How do I configure Kerberos?

Kerberos is configured entirely within Active Directory (AD) and is a part of the Default Domain Policy Group Policy object in every domain. As an administrator, you can modify several Kerberos' key configuration settings.

In general, you shouldn't need to modify the default Kerberos configuration settings. Microsoft came up with the default settings based on a typical work environment, and it's rare for them to be unsuitable or wrong. Be sure that you understand exactly what each setting does and how it impacts your domain before making any changes.

To modify the Kerberos policies for a domain, follow these steps:

  1. Open Active Directory Users and Computers. 2. Right-click the domain, and select Properties.
  2. Select the Group Policy tab.
  3. Select Default Domain Policy from the list, and click Edit.
  4. Locate the Kerberos settings, shown in Figure 11.1.
  5. Modify the settings as appropriate.
  6. Close the Group Policy Object Editor.
  7. Close the Properties dialog box.

Figure 11.1: Kerberos policies in the Default Domain Policy Group Policy object.

The screen shots that follow and the default setting values are from Windows Server 2003—the steps are identical in Windows 2000 (Win2K) domains.

Your changes will be replicated throughout the domain.

Kerberos Settings

Windows contains only five Kerberos settings:

  • Enforce user logon restrictions—Enabled by default, this setting determines whether the Key Distribution Center (KDC) validates every request for a session ticket against the user's rights. Enabling this policy provides better security because changes to user rights will be effective for the user's next ticket request. However, the validation step does require a bit of extra processing on the part of the KDC.
  • Maximum lifetime for service ticket—Service tickets are those requested by Windows background services to act on behalf of a user. The default 600-minute lifetime is generally sufficient and prevents a service from being able to impersonate a user for an unreasonably long period of time. Shortening this value places increased load on domain controllers, as services will have to contact domain controllers more frequently to obtain new tickets.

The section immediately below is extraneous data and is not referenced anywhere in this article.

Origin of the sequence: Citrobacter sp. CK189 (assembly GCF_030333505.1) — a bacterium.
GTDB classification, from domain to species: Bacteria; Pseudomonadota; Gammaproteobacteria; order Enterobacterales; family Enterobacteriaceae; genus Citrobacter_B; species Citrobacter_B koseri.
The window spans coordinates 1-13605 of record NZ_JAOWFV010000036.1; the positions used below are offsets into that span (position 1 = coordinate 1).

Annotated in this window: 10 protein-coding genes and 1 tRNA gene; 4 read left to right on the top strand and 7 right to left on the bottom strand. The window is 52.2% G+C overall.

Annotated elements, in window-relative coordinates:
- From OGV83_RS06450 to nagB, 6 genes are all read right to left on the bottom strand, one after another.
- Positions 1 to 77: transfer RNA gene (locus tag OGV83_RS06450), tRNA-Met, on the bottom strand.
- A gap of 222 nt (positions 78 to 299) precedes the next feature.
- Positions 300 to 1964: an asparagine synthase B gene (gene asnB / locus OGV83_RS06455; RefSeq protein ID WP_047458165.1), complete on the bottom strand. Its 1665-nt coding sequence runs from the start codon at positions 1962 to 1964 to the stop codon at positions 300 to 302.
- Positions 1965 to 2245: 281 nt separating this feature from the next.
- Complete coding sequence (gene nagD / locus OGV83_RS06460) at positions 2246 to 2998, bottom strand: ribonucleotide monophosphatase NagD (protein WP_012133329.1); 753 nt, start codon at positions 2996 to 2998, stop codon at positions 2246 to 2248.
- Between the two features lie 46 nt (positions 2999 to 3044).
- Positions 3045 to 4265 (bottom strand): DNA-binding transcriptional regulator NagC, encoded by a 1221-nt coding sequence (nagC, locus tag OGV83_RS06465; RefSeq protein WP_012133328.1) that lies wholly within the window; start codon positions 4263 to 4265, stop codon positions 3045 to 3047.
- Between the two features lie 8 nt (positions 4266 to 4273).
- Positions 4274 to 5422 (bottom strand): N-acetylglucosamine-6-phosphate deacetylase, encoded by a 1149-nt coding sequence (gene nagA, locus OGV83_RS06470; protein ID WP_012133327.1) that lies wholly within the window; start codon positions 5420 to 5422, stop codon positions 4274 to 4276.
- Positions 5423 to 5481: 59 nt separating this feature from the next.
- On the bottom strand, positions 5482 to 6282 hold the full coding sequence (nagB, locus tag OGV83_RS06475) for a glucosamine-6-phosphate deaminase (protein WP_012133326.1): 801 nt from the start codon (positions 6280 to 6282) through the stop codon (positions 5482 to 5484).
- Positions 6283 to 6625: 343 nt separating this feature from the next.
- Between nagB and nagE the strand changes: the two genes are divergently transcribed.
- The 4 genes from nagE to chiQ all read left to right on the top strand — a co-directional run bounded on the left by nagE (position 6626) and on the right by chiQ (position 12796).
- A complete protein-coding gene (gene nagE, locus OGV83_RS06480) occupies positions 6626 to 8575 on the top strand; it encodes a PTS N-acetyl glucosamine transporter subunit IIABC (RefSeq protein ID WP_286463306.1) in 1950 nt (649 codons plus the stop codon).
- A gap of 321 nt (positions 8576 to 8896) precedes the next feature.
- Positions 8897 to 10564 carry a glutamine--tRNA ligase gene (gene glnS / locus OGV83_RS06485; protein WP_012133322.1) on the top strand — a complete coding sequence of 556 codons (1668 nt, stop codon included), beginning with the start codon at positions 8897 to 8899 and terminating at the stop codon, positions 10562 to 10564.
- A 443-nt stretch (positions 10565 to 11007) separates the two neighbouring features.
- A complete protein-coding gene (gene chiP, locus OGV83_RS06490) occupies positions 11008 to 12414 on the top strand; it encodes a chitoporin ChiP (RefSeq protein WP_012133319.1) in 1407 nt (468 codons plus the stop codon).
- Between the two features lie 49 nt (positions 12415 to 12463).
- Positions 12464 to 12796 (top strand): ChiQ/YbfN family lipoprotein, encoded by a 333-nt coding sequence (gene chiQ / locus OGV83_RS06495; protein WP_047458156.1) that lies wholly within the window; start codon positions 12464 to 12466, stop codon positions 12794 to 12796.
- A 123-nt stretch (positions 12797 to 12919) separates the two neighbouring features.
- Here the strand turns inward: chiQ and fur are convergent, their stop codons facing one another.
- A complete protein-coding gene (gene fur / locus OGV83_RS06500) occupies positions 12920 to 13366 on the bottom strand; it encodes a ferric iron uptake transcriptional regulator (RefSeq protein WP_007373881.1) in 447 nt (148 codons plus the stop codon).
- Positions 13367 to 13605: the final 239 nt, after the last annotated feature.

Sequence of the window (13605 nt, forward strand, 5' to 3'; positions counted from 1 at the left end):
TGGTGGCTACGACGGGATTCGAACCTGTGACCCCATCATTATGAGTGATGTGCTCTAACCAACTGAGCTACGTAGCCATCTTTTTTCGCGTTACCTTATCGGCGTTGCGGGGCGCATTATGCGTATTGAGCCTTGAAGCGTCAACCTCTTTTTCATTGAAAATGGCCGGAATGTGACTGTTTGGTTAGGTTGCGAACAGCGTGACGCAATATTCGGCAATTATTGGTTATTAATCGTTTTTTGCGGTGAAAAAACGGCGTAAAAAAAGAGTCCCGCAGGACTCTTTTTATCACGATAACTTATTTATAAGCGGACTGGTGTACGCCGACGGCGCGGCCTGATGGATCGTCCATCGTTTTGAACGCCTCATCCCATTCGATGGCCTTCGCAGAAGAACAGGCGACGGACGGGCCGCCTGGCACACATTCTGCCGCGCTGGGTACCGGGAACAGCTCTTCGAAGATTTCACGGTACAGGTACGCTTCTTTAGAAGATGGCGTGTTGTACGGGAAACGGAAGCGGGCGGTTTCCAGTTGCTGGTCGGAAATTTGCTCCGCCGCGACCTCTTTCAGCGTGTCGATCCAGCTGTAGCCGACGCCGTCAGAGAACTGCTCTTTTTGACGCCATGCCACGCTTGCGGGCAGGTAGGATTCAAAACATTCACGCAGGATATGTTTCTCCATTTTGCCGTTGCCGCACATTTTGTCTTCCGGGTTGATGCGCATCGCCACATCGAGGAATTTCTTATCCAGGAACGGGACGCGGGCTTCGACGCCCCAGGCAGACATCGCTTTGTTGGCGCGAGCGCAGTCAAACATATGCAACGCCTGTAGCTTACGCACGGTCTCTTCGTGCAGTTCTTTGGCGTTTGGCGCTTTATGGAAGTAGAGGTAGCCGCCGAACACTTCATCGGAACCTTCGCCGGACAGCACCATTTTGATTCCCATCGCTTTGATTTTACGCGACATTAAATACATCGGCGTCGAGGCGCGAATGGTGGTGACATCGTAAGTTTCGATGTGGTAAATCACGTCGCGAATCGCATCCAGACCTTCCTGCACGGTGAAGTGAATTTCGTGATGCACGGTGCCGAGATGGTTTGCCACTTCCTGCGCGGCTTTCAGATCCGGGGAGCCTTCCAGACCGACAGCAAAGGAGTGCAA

• Maximum lifetime for user ticket—User tickets are those requested by users to access resources. The default setting, 10 hours, covers a typical workday and allows a user to utilize tickets for the entire day. Lengthening this value might overexpose the ticket and leave it more vulnerable to compromise; shortening this value might place an undue burden on domain controllers.
  • Maximum lifetime for user ticket renewal—When a ticket's maximum lifetime expires, a client computer can renew the ticket. Renewals don't require a new session key, thereby saving a bit of processing on the KDC. The default setting for this value is 7 days, ensuring that ticket session keys don't last longer than a week.
  • Maximum tolerance for computer clock synchronization—This value defaults to 5 minutes, meaning a client computer's clock can as many as 5 minutes ahead or behind the KDC's own clock. The default value should be fine for most environments. Lengthening this value could give intruders extra time to attempt to compromise a ticket request captured from the network; if your environment has network latencies or time sync problems that seem to necessitate lengthening this setting, you are better off correcting those time or latency problems than compromising Kerberos security.